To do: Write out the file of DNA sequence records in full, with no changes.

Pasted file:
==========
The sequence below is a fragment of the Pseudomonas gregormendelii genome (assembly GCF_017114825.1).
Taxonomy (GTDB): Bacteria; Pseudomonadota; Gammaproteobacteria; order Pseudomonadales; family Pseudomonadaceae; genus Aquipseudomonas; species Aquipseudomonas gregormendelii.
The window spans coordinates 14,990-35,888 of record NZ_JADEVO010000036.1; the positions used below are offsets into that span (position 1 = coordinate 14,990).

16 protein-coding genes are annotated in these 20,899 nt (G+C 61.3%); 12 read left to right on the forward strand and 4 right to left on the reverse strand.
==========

The sequence below is a fragment of the Pseudomonas gregormendelii genome (assembly GCF_017114825.1).
Taxonomy (GTDB): Bacteria; Pseudomonadota; Gammaproteobacteria; order Pseudomonadales; family Pseudomonadaceae; genus Aquipseudomonas; species Aquipseudomonas gregormendelii.
The window spans coordinates 14,990-35,888 of record NZ_JADEVO010000036.1; the positions used below are offsets into that span (position 1 = coordinate 14,990).

16 protein-coding genes are annotated in these 20,899 nt (G+C 61.3%); 12 read left to right on the forward strand and 4 right to left on the reverse strand.